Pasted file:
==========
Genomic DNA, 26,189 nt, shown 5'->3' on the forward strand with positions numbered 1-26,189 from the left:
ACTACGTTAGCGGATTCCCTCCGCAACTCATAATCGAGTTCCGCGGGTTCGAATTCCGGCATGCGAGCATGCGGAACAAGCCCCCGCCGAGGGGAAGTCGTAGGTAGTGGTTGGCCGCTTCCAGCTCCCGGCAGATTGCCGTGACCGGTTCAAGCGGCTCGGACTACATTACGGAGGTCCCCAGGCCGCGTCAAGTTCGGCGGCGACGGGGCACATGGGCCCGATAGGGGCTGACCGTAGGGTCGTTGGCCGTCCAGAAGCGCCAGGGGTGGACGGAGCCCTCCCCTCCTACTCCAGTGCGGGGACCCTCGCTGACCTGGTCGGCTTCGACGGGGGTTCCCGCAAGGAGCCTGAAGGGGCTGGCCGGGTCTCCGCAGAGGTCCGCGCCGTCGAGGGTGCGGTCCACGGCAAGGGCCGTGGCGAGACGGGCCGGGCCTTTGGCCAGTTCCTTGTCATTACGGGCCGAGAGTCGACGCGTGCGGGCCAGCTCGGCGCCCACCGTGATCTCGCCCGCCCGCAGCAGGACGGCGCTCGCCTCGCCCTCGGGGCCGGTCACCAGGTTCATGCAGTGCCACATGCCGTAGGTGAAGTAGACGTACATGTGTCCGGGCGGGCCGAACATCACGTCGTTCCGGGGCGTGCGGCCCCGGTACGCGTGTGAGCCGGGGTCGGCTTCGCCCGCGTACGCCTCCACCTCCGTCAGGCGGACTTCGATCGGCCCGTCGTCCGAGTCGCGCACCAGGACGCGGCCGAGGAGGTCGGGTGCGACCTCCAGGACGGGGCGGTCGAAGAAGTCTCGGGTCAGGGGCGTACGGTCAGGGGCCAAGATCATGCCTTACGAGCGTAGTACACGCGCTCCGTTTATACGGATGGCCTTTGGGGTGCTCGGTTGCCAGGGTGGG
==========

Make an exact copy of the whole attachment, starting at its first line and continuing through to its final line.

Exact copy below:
Genomic DNA, 26,189 nt, shown 5'->3' on the forward strand with positions numbered 1-26,189 from the left:
ACTACGTTAGCGGATTCCCTCCGCAACTCATAATCGAGTTCCGCGGGTTCGAATTCCGGCATGCGAGCATGCGGAACAAGCCCCCGCCGAGGGGAAGTCGTAGGTAGTGGTTGGCCGCTTCCAGCTCCCGGCAGATTGCCGTGACCGGTTCAAGCGGCTCGGACTACATTACGGAGGTCCCCAGGCCGCGTCAAGTTCGGCGGCGACGGGGCACATGGGCCCGATAGGGGCTGACCGTAGGGTCGTTGGCCGTCCAGAAGCGCCAGGGGTGGACGGAGCCCTCCCCTCCTACTCCAGTGCGGGGACCCTCGCTGACCTGGTCGGCTTCGACGGGGGTTCCCGCAAGGAGCCTGAAGGGGCTGGCCGGGTCTCCGCAGAGGTCCGCGCCGTCGAGGGTGCGGTCCACGGCAAGGGCCGTGGCGAGACGGGCCGGGCCTTTGGCCAGTTCCTTGTCATTACGGGCCGAGAGTCGACGCGTGCGGGCCAGCTCGGCGCCCACCGTGATCTCGCCCGCCCGCAGCAGGACGGCGCTCGCCTCGCCCTCGGGGCCGGTCACCAGGTTCATGCAGTGCCACATGCCGTAGGTGAAGTAGACGTACATGTGTCCGGGCGGGCCGAACATCACGTCGTTCCGGGGCGTGCGGCCCCGGTACGCGTGTGAGCCGGGGTCGGCTTCGCCCGCGTACGCCTCCACCTCCGTCAGGCGGACTTCGATCGGCCCGTCGTCCGAGTCGCGCACCAGGACGCGGCCGAGGAGGTCGGGTGCGACCTCCAGGACGGGGCGGTCGAAGAAGTCTCGGGTCAGGGGCGTACGGTCAGGGGCCAAGATCATGCCTTACGAGCGTAGTACACGCGCTCCGTTTATACGGATGGCCTTTGGGGTGCTCGGTTGCCAGGGTGGG